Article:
• details-only
  • sensitive

Tables only support the following:

  • No value for visible (default)
  • hidden
  • technical
  • cruft

If you notice new ones, please submit a PR to update this readme.

Model Extra Fields

In addition to the model description, Metabase accepts two extra information fields. Those optional fields are called caveats and points_of_interest and can be defined under the meta tag of the model.

This is how you can specify them in the stg_users example:

- name: stg_users
  description: User records.
  meta:
    metabase.points_of_interest: Relevant records.
    metabase.caveats: Sensitive information about users.

Database Sync

By default, dbt-metabase will tell Metabase to synchronize database fields and wait for the data model to contain all the tables and columns in your dbt project.

You can control this behavior with two arguments:

  • --metabase_sync_skip - boolean to optionally disable pre-synchronization
  • --metabase_sync_timeout - number of seconds to wait and re-check data model before giving up

Configuration

dbt-metabase config

Using the above command, you can enter an interactive configuration session where you can cache default selections for arguments. This creates a config.yml in ~/.dbt-metabase. This is particularly useful for arguments which are repeated on every invocation like metabase_user, metabase_host, metabase_password, dbt_manifest_path, etc.

In addition, there are a few injected env vars that make deploying dbt-metabase in a CI/CD environment simpler without exposing secrets. Listed below are acceptable env vars which correspond to their CLI flags:

  • DBT_DATABASE
  • DBT_PATH
  • DBT_MANIFEST_PATH
  • MB_USER
  • MB_PASSWORD
  • MB_HOST
  • MB_DATABASE

If any one of the above is present in the environment, the corresponding CLI flag is not needed unless overriding the environment value. In the absence of a CLI flag, dbt-metabase will first look to the environment for any env vars to inject, then we will look to the config.yml for cached defaults.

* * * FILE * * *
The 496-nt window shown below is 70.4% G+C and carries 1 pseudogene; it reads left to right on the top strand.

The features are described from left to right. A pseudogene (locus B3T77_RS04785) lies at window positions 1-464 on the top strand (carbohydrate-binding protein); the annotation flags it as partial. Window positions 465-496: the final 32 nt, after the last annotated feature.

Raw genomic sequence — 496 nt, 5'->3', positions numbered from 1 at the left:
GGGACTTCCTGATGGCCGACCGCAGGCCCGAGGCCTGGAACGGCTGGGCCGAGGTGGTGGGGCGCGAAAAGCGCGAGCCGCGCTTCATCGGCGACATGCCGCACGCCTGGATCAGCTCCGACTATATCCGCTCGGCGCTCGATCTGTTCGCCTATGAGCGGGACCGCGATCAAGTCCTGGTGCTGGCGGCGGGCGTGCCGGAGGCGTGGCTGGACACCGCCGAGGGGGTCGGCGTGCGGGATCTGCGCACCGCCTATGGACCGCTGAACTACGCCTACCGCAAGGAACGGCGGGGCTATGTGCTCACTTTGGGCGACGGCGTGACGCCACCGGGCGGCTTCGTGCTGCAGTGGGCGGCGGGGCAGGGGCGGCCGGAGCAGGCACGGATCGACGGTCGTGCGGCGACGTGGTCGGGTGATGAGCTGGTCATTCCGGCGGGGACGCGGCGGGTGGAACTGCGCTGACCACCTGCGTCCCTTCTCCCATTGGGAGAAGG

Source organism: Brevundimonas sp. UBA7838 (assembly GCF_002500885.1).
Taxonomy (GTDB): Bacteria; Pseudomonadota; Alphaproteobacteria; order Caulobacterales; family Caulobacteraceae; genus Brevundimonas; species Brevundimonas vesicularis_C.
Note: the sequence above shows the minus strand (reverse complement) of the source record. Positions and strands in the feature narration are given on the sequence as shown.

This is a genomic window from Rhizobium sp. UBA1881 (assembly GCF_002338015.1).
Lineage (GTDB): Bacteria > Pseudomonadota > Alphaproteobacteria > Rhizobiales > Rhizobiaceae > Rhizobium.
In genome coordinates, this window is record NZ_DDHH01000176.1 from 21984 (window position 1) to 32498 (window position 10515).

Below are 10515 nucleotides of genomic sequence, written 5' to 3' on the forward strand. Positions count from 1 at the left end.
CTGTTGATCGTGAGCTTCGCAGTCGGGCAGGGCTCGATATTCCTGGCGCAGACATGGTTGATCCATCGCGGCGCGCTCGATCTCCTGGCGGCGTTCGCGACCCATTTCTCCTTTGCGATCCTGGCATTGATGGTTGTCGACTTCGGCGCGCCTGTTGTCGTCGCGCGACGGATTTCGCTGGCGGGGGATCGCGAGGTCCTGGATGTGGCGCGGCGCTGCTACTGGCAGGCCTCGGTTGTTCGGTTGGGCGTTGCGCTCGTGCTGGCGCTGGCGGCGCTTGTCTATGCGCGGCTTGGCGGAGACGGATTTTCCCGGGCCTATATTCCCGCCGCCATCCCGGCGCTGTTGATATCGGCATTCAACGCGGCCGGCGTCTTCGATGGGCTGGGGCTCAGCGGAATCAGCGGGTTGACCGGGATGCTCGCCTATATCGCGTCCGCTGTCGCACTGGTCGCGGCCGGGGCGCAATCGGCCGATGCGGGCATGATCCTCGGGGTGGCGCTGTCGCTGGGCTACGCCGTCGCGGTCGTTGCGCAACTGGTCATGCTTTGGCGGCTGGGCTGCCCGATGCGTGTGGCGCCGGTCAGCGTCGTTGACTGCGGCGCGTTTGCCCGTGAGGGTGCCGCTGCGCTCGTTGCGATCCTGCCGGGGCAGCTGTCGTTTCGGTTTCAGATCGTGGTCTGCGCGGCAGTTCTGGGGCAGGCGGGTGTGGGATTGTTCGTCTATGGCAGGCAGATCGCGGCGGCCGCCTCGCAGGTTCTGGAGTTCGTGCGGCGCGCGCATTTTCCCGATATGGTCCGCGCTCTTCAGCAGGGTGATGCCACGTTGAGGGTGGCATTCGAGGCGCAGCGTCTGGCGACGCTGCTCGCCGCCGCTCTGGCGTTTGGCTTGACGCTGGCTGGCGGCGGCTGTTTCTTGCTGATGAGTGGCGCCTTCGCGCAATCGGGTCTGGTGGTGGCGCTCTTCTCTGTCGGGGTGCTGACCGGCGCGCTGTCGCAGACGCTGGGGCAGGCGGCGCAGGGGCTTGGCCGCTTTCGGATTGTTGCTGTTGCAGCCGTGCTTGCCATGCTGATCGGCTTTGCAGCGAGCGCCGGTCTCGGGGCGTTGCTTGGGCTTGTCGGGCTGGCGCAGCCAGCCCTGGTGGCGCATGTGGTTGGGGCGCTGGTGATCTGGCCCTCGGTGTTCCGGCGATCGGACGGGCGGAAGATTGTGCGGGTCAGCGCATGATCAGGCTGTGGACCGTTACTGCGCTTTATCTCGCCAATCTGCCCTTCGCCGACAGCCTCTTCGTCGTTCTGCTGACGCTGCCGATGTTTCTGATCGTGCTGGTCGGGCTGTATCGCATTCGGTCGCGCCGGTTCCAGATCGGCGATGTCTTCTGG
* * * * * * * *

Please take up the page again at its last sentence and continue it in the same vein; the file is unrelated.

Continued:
A config.yml can be created or updated manually as well if needed. The only requirement is that it must be located in ~/.dbt-metabase. The layout is as follows:

config:
    dbt_database: reporting
    dbt_manifest_path: /home/user/dbt/target/manifest.json
    metabase_database: Reporting
    metabase_host: reporting.metabase.io
    metabase_user: user@source.co
    metabase_password: ...
    metabase_use_http: false
    metabase_sync: true
    metabase_sync_timeout: null
    dbt_schema_excludes:
      - development
      - testing
    dbt_excludes:
      - test_monday_io_site_diff

Programmatic Invocation

As you have already seen, you can invoke dbt-metabase from the command line. But if you prefer to call it from your code, here's how to do it:

from dbtmetabase.models.interface import MetabaseInterface, DbtInterface

# Instantiate dbt interface
dbt = DbtInterface(
    path=dbt_path,
    manifest_path=dbt_manifest_path,
    database=dbt_database,
    schema=dbt_schema,
    schema_excludes=dbt_schema_excludes,
    includes=dbt_includes,
    excludes=dbt_excludes,
)

# Load models
dbt_models, aliases = dbt.read_models(
    include_tags=dbt_include_tags,
    docs_url=dbt_docs_url,
)

# Instantiate Metabase interface
metabase = MetabaseInterface(
    host=metabase_host,
    user=metabase_user,
    password=metabase_password,
    use_http=metabase_use_http,
    verify=metabase_verify,
    database=metabase_database,
    sync=metabase_sync,
    sync_timeout=metabase_sync_timeout,
)

# Propagate models to Metabase
metabase.client.export_models(
    database=metabase.database,
    models=dbt_models,
    aliases=aliases,
)

# Parse exposures from Metabase into dbt schema yml
metabase.client.extract_exposures(
    models=dbt_models,
    output_path=output_path,
    output_name=output_name,
    include_personal_collections=include_personal_collections,
    collection_excludes=collection_excludes,
)

Code of Conduct

All contributors are expected to follow the PyPA Code of Conduct.